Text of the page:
BMB Group, a global alternative asset management and financial services firm, has been chosen to manage a charity fund for International Zakat Organisation (IZO), a newly formed charitable body of the Organization of Islamic Conference (OIC).
The Global Zakat and Charity Fund is expected to be the largest Islamic charitable initiative in the world. Zakat is the Islamic principle of giving a percentage of one's income to charity. It is often compared to the system of tithing and alms, but it mainly serves as the welfare contribution to poor and deprived people in Muslim countries.
The fund aims to raise $750 million within the first year, an amount that is expected to increase to more than $3 billion once commitments are realised. What is unique about this fund is it will be professionally managed by BMB in the same way it would other asset management funds.
This is the first time BMB has been publicly and formally involved with a charitable organisation, although it has had private involvement with charitable institutions in the past. It also marks the first time an Islamic charitable fund will be professionally managed by a fund management company.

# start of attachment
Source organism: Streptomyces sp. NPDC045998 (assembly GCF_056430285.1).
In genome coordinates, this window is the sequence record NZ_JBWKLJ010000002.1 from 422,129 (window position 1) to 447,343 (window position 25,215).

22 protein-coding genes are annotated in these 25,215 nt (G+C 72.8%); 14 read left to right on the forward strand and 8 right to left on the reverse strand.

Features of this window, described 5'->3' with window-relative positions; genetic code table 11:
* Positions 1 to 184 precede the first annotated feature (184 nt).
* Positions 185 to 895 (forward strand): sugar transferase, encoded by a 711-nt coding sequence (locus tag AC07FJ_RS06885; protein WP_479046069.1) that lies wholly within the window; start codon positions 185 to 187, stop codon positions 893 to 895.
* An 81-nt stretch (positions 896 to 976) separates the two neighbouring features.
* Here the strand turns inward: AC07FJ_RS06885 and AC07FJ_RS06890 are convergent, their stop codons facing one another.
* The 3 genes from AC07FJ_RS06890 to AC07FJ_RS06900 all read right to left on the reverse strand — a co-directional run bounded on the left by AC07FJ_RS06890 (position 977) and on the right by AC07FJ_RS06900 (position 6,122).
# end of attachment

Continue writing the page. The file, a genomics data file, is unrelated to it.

By managing the Global Zakat and Charity Fund, BMB believes it is tapping an area of fund management that has huge potential and is a "new and exciting" trend in Islamic fund management.
As a professionally managed fund, it will be supervised by a regulator. There is no decision yet with regard to which jurisdiction the fund will be regulated, except that it is going to be an Islamic-finance friendly one, such as Malaysia where IZO is based, according to Humayon Dar, an Islamic scholar and the London-based CEO of BMB Islamic. BMB Islamic, a unit of the BMB Group, specialises in sharia advisory and structuring.
It makes sense for the fund to be regulated in Malaysia, which has been pushing hard in recent years to become a global hub for Islamic investments.